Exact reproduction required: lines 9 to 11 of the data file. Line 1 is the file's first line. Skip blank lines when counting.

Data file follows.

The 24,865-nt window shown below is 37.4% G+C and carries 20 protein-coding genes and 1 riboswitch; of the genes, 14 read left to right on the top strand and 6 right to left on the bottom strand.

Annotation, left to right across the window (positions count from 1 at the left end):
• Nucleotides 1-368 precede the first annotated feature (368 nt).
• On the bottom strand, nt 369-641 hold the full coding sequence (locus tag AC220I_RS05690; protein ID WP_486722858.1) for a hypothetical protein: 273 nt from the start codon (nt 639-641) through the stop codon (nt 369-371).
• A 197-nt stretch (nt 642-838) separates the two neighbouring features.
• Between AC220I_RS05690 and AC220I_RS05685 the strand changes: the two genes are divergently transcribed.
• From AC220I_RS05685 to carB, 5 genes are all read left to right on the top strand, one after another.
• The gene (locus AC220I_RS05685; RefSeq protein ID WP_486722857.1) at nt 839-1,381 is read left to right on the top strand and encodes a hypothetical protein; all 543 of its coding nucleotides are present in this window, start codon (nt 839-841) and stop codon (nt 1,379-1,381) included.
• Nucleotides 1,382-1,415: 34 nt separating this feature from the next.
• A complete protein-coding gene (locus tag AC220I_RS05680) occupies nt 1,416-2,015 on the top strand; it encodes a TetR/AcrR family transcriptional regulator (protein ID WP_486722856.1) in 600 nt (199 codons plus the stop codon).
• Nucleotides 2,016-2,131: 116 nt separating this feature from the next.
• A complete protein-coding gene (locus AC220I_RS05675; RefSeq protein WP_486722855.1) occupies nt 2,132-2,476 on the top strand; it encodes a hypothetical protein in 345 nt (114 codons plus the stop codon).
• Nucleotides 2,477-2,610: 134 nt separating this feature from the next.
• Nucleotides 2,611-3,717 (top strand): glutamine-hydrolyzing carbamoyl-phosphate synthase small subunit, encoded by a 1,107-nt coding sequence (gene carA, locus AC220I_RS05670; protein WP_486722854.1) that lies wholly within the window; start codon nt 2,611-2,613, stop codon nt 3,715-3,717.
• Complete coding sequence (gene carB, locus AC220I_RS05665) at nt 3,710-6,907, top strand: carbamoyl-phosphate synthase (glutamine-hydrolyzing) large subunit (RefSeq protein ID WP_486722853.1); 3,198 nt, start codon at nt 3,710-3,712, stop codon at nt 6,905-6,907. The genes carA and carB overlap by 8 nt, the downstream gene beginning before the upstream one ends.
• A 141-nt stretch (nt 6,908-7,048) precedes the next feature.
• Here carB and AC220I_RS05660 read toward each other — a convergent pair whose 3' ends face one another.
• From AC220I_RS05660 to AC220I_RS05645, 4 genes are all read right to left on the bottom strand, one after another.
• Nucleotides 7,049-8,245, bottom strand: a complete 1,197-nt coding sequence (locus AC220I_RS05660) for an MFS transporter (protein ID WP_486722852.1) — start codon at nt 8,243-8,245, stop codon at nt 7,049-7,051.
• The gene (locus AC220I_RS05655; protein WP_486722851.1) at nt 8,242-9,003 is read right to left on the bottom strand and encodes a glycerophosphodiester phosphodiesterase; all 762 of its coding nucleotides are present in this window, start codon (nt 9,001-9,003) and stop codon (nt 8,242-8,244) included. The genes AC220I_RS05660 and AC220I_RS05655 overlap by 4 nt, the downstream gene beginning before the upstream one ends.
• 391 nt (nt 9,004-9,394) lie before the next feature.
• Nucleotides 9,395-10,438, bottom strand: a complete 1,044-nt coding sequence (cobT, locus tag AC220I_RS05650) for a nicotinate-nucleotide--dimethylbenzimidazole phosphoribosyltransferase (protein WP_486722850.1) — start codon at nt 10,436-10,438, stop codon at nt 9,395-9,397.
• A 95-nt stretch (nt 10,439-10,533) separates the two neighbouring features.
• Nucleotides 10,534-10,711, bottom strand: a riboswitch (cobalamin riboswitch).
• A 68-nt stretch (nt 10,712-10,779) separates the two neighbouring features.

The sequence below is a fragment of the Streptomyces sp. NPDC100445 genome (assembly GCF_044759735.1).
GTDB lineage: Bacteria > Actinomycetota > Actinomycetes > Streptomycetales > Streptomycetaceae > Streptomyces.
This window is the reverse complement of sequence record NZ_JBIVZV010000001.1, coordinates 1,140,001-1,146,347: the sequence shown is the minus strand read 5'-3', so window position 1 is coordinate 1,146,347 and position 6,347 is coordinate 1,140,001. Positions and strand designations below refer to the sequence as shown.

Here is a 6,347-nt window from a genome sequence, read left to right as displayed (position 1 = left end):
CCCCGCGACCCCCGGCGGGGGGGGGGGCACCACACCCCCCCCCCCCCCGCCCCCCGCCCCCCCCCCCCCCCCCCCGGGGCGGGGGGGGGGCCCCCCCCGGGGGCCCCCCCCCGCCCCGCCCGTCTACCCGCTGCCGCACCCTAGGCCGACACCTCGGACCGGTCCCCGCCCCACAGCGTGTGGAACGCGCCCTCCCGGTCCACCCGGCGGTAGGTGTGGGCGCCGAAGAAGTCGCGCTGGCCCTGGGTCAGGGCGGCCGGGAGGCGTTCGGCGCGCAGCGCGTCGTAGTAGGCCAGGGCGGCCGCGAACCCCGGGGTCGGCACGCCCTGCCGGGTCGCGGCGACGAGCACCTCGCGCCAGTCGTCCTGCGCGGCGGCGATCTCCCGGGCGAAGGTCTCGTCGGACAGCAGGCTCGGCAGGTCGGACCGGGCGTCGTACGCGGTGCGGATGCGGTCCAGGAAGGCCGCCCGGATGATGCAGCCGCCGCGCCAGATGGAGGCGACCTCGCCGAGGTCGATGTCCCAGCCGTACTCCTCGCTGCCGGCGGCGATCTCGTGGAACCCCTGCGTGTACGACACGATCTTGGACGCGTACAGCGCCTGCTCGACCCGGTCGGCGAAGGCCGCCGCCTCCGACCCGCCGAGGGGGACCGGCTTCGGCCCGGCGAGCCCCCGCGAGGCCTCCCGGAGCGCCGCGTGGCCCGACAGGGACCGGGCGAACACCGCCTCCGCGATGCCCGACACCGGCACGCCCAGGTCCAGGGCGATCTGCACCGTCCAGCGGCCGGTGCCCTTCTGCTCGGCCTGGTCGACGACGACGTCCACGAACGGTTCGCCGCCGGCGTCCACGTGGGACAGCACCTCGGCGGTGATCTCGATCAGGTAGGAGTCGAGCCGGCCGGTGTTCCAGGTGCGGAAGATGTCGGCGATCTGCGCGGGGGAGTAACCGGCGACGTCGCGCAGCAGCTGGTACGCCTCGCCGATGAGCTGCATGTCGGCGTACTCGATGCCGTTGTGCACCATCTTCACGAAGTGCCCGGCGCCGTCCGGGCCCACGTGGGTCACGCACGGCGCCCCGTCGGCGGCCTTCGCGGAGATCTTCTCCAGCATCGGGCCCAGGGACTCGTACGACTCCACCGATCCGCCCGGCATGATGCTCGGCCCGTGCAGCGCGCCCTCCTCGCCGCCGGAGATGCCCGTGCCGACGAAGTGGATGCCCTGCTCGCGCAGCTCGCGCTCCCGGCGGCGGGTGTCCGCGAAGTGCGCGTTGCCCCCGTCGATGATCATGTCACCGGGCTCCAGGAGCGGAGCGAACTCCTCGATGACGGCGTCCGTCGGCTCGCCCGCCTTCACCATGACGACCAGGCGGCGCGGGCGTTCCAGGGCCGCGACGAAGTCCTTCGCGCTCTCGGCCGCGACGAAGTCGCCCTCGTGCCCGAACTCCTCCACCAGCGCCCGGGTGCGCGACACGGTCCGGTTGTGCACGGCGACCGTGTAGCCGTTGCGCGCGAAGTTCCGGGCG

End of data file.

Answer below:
• Nucleotides 1,382-1,415: 34 nt separating this feature from the next.
• A complete protein-coding gene (locus tag AC220I_RS05680) occupies nt 1,416-2,015 on the top strand; it encodes a TetR/AcrR family transcriptional regulator (protein ID WP_486722856.1) in 600 nt (199 codons plus the stop codon).
• Nucleotides 2,016-2,131: 116 nt separating this feature from the next.